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gertrude

September 2017

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The Durrells of Corfu, Michael Haag



This book has been published to coincide with the start of the new series of The Durrells on ITV. I’ll say nothing about the programme. If you watched it with your critical hat on, you’d spend the whole time tutting, ‘Tsk! It wasn’t like that at all!’ So it’s better just to sit back and enjoy the scenery.

Much of The Durrells of Corfu is, unsurprisingly, about the time the family spent on Corfu. It’s very dependent on Gerald Durrell’s My Family and Other Animals, while pointing out discrepancies between Gerry’s account and the facts. But the Durrells spent only a few idyllic years of their long lives on Corfu. What happened before and afterwards? This is where Haag’s book is so interesting. Louisa Durrell was born in India and knew no other life, yet when her husband died young she upped sticks and moved ‘home’, first to London and then Bournemouth. The children were rarely living in the same place together for long and Gerry, by far the youngest child, lived alone with his mother for much of the time. Imagine her loneliness! No wonder she took to drink.

Even more interesting is ‘what happened next’. The only members of the family to make a real success of life were the eldest, Larry (author of The Alexandria Quartet), and Gerry. It’s ironic that we read in MFAOA of Larry carrying on about his ‘deathless prose’ and the difficulties of writing in the midst of a menagerie, yet it was Gerry, the boy who had no formal education after he was nine, who wrote the best sellers. He was only able to develop the way he did thanks to Larry and the remarkable Theodore Stephanides. Larry wrote for the love of writing, Gerry solely to raise money for his animal hunting expeditions. I re-read My Family and Other Animals immediately before reading Haag’s book and was reminded that it’s pretty well perfect. The way Gerald was able to twist the facts just enough to make a funny and beautiful story out of what was a risky venture into the unknown, is masterly. Yet he was virtually uneducated except in natural history.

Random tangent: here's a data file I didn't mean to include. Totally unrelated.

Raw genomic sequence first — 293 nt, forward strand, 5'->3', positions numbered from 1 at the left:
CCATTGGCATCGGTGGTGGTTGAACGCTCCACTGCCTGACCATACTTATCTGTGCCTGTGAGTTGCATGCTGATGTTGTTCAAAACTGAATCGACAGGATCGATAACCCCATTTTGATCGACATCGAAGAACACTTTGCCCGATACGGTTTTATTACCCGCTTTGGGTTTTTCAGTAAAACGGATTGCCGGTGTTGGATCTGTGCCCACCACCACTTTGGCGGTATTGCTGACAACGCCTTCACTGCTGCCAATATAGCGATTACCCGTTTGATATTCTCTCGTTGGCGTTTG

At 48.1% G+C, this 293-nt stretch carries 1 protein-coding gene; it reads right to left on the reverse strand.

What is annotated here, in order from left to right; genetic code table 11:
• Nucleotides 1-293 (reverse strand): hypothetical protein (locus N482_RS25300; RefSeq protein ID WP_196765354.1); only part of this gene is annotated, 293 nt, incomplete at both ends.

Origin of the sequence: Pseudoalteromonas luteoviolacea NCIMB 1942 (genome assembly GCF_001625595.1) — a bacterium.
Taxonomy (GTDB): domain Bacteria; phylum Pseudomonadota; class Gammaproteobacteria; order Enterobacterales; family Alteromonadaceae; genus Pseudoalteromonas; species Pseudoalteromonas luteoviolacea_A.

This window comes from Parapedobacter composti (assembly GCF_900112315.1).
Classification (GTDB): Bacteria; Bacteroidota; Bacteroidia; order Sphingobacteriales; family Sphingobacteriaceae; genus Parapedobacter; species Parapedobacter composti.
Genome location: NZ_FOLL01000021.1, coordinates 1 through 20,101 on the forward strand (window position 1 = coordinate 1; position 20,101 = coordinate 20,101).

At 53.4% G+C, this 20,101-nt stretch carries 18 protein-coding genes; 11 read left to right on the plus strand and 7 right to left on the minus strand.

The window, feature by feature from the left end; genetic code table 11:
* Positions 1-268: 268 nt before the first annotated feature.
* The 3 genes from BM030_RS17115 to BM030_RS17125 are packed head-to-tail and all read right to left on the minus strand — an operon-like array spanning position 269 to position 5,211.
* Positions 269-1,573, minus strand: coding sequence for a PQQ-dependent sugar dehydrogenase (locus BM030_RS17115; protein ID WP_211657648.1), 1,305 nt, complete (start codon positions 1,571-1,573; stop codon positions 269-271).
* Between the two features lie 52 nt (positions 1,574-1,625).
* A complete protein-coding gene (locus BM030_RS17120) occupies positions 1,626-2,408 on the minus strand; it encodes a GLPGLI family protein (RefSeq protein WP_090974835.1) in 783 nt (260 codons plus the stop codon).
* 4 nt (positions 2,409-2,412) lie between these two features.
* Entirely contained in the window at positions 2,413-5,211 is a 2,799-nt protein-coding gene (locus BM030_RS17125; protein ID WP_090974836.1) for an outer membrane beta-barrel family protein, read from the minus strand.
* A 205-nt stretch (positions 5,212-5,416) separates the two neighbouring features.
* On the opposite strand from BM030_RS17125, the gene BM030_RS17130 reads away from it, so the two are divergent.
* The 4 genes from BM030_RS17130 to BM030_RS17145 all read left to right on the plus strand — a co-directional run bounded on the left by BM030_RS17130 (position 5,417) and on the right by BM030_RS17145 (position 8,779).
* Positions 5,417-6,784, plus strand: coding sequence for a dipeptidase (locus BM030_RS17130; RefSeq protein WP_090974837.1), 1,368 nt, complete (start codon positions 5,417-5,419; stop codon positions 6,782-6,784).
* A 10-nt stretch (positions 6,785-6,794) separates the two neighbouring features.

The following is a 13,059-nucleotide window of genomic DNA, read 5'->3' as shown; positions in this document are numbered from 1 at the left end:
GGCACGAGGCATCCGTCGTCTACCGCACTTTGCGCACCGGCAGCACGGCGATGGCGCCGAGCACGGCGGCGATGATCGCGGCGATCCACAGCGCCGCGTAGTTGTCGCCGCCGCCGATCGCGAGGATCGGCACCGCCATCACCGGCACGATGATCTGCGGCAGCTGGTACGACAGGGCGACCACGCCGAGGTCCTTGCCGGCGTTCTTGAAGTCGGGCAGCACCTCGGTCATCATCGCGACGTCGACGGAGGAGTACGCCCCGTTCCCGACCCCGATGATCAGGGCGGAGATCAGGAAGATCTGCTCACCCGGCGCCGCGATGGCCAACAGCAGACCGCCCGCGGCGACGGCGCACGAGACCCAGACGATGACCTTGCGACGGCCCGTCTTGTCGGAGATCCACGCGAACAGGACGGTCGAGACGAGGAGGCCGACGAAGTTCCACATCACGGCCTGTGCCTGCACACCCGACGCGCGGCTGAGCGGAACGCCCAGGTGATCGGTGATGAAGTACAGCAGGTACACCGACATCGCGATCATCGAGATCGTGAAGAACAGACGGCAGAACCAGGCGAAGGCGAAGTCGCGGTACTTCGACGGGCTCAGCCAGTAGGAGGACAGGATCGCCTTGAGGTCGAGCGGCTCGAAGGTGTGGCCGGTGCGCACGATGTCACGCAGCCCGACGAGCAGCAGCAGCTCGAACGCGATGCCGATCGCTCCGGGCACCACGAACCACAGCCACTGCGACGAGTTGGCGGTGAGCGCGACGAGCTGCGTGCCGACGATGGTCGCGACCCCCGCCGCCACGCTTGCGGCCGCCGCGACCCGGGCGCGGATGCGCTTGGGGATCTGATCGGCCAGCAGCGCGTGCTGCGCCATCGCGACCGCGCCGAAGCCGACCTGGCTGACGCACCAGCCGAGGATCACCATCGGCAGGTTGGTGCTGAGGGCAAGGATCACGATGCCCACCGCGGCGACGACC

This is a short book. It arrived one evening and I finished it the next. I opted for the paperback rather than the Kindle version because of the photographs and I recommend anyone else to do the same. There’s a lot of local interest for me because various family members lived in Bournemouth (not far from me) both before and after Corfu. The Durrells of Corfu is carefully researched yet reads as easily as a novel.

Comments

(Anonymous)

Thanks for this. I'd like to read it. Very interesting family.
I enjoyed the book. They certainly were an interesting family. Margo said, 'I never know what's fact and what's fiction in my family.'

(Anonymous)

Well, you know I enjoy the TV series :) I think they use Gerald's books as a basis for the TV series but not a faithful blow by blow account. It's an utterly charming series with some good performances and a wonderful location. It's probably best to take it as just that.

They were a strange family in many ways, particularly Leslie. Apparently none of his siblings attended his funeral which I thought was rather sad given the interesting life they had together as children and teenagers.
There's no mention of Leslie's funeral in the book, just his death. The family can't have approved of his life but you'd think one of them could have made it to the funeral.
Hello after a long absence (which I hadn't intended)

I watched a bit of the first series and did tut a lot, while wondering about the relative veracity of GD's account and the usual tendency of television not to let truth get in the way of a good story. Reading your comments I think I'll try and get this from the library - I'd like to see the photographs as well as read it. I'm interested in the relationship between Gerald and Larry, who may not have written the bestsellers but has long been one of my favourite authors.
Welcome back!

It's interesting that, for all his bohemianism, Larry was the grown up in the family. I read The Alexandria Quartet when I was very young, still at school. I liked the books then but don't know what I'd make of them now. Bitter Lemons I liked. The one I'm keen to read now is Prospero's Cell, about Corfu.